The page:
I’ll be 100% honest, I was on vacation this weekend and didn’t watch the Canes game against the Central Michigan Chippewas. Though, when I was told that the final score was 17-12, I thought it was a joke, and I didn’t believe the fifth time I was told either. Then, when I looked online and saw that it was the actual score, I couldn't believe my eyes.
Just got WiFi.......— Confused Canes Fan (@hurricanesmarsh) September 22, 2019
CANES BEAT CENTRAL MICHIGAN ONLY BY 5?!?!?!?
By the look on my face, you would’ve thought that Miami had lost the game. I went into this game for the Hurricanes fully expecting UM to win by at least 40 points. Then to go out and play like that, well, it’s frustrating.
I.......yeah. This is nothing to be proud of. What a horrible performance.— StateOfTheU.com (@TheStateOfTheU) September 21, 2019
Now, Manny Diaz and his team goes into another bye week, before facing the Virginia Tech Hokies at home on October 5th.
Diaz: “There’s 100 things we have to fix, but I’d rather fix them after a win.”— Christy Chirinos (@ChristyChirinos) September 21, 2019
If you know me, you know that I'm usually the optimistic fan and the voice of reason when it comes to the Canes. I’m not saying that I'm totally bailing on this season for Miami, but my confidence has been shaken a bit.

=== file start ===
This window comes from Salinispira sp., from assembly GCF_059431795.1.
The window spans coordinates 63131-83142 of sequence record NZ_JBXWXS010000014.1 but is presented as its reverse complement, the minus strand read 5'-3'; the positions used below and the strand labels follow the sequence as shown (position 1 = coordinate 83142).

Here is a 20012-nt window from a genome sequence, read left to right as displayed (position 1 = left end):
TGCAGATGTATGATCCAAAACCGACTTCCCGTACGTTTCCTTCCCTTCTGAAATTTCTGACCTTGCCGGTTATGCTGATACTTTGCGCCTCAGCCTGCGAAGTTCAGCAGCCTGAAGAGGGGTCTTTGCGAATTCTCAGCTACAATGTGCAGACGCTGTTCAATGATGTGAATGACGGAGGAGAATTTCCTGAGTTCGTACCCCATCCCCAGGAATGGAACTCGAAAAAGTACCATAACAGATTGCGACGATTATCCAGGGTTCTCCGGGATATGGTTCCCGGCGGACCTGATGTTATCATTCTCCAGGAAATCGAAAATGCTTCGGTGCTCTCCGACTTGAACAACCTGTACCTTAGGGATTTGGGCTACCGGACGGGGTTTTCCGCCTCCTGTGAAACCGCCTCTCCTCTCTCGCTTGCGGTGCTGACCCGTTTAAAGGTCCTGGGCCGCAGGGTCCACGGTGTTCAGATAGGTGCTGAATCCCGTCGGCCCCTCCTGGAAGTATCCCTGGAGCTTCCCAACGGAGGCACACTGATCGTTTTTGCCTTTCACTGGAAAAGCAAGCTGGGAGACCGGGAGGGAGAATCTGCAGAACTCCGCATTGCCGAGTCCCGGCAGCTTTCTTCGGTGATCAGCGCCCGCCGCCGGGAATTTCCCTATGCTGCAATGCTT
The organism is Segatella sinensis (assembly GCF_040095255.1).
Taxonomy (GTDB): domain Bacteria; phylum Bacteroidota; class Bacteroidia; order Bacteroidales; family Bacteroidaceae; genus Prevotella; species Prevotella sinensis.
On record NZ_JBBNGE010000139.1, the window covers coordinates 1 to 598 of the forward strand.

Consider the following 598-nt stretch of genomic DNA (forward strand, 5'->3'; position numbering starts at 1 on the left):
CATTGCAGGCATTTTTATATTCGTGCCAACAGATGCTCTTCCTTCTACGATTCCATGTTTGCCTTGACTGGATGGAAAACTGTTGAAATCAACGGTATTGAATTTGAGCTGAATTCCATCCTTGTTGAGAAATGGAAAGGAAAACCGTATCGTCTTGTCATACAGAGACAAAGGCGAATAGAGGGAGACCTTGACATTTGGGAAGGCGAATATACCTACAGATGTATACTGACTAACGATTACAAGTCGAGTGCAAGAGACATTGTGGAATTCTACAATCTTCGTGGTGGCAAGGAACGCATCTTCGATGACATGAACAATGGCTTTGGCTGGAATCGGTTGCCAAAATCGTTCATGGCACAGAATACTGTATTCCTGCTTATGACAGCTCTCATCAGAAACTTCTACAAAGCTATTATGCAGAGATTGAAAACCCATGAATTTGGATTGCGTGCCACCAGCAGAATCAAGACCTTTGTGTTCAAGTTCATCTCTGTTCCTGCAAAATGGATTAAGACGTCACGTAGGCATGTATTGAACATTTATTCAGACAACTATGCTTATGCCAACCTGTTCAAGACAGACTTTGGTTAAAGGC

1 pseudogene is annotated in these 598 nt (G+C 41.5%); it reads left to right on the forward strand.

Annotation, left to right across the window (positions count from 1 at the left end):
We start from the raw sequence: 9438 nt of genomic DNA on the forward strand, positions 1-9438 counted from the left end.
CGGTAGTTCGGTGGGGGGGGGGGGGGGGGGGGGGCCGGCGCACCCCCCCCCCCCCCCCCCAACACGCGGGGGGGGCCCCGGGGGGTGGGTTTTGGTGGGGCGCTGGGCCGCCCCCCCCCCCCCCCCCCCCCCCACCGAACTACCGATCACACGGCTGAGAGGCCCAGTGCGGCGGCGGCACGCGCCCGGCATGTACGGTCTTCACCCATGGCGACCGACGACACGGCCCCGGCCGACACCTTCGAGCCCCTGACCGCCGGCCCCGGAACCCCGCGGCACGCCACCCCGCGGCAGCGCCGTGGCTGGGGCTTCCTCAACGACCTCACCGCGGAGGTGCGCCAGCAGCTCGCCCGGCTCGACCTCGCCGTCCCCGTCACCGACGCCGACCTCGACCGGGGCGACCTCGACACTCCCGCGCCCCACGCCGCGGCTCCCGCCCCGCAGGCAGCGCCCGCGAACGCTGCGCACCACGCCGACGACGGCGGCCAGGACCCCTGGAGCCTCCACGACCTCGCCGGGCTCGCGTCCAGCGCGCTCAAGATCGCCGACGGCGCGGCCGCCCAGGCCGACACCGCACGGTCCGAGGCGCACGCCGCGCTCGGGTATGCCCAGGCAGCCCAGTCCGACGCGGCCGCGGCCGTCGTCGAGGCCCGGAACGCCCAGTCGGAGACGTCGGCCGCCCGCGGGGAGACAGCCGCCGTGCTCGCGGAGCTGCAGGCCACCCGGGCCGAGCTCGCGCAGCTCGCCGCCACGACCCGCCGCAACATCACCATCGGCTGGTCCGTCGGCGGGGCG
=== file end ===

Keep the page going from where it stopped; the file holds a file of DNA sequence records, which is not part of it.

Throughout the offseason, there was so much hype surrounding this team and program. From the Diaz hire, to the transfer portal success, big recruiting news and the energy from the #TNM movement, you would’ve thought that Miami was on the verge of contending for a national championship in 2019. Now me personally, I didn’t think a title was coming our way this season, but I was expecting a lot.
Miami goes 10-2 in the regular season. Book it. pic.twitter.com/6E0BhptaDT— Confused Canes Fan (@hurricanesmarsh) August 5, 2019
Even after their opening loss to the Florida Gators, there was so much optimism, about how good the offense looked and the close score that you didn’t lose that excitement and confidence.